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Palm Power: Using Combustion at Small Scales and a Free Piston Stirling Engine to Replace Batteries

[+] Author Affiliations
Alessandro Gomez

Yale University

Jonathan Berry, Subir Roychoudhury

Precision Combustion, Inc.

James Huth

Sunpower, Inc.

Paper No. IMECE2005-82801, pp. 343-349; 7 pages
  • ASME 2005 International Mechanical Engineering Congress and Exposition
  • Energy Conversion and Resources
  • Orlando, Florida, USA, November 5 – 11, 2005
  • Conference Sponsors: Power Division
  • ISBN: 0-7918-4218-5 | eISBN: 0-7918-3769-6
  • Copyright © 2005 by ASME


A critical parameter to compact and portable power generation is gravimetric energy density (energy per unit weight), in terms of which fuels fare much better than conventional batteries. As a result, there has recently been a flurry of, sometimes questionable, activities on micro/meso-scale fuel-based power generation. This article discusses an approach to mesoscale electric power production relying on a clean and efficient combustor coupled with a free-piston Stirling engine. First, the design and development of a catalytic burner will be reviewed. Its main components are: a multiplexed electrospray to disperse jet propulsion fuel (JP-8), a stack of catalytically coated grids through which fuel conversion and heat release is achieved cleanly and efficiently, and a recuperator to improve the system thermodynamic efficiency. The combustor has a volume of tens of cm3 and operates at JP-8 flow rates on the order of tens of g/hr, and equivalence ratios varying in the 0.35-0.70 range. The combustor was interfaced with the 35 We Sunpower (Athens, OH) free-piston Stirling engine to achieve power generation with a gross fuel-electric efficiency of 21%. With design optimization, 21% efficiency net of parasitic losses should be achievable, with an energy density on the order of 1,000–2,000 W-hr/kg, depending on fuel autonomy.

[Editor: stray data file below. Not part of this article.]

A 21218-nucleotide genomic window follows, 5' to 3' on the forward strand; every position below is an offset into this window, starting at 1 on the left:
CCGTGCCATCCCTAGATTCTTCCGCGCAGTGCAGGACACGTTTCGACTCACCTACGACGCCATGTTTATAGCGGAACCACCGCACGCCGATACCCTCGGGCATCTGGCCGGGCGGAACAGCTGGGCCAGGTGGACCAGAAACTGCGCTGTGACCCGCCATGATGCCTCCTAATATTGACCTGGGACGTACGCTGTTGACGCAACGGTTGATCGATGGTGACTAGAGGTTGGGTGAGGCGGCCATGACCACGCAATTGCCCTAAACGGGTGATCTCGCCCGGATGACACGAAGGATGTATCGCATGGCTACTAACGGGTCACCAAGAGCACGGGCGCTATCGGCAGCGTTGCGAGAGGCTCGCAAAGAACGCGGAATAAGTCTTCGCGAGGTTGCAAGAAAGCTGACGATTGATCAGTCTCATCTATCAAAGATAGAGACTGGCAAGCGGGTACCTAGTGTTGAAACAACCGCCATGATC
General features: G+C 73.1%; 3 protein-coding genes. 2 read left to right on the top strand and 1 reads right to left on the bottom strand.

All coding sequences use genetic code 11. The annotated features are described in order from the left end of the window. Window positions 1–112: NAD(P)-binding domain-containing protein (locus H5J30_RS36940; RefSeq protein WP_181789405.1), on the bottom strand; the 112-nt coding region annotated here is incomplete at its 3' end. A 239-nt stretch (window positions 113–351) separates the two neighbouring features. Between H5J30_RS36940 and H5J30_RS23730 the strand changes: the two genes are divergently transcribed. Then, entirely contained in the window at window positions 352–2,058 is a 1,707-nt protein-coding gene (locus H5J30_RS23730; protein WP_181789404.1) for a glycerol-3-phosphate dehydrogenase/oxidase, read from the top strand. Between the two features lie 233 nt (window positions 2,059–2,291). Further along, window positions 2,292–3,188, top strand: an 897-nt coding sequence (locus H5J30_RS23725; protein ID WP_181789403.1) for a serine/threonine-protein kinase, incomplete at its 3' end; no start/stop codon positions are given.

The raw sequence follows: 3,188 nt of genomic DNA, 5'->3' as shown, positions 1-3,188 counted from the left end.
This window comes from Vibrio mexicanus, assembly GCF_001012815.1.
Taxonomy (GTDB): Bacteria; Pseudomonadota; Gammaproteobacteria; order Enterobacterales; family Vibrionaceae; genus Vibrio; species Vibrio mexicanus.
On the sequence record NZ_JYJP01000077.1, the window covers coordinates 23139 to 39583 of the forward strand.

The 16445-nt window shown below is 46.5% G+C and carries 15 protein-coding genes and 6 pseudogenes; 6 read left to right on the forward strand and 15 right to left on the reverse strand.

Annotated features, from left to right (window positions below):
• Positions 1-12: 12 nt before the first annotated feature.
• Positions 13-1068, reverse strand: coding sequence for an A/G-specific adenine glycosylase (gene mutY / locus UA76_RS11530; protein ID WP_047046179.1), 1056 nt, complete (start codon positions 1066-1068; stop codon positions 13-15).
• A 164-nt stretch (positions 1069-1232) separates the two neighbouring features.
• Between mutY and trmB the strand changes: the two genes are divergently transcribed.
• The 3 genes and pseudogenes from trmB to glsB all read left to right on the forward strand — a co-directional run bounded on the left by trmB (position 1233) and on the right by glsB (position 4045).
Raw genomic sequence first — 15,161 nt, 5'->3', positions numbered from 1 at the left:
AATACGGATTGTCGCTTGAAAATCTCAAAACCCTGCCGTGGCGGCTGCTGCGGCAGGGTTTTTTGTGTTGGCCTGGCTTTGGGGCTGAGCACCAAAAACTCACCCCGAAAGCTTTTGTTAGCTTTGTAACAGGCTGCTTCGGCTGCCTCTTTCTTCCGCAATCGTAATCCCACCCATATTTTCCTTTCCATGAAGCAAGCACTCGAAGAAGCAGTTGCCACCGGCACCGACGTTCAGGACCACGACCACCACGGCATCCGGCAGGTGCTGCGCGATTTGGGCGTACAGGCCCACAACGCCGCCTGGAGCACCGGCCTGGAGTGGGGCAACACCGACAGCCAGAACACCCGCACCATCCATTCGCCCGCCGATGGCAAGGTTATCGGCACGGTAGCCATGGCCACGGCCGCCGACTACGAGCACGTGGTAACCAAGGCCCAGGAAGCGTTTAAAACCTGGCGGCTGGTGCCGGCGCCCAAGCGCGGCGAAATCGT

Copyright © 2005 by ASME



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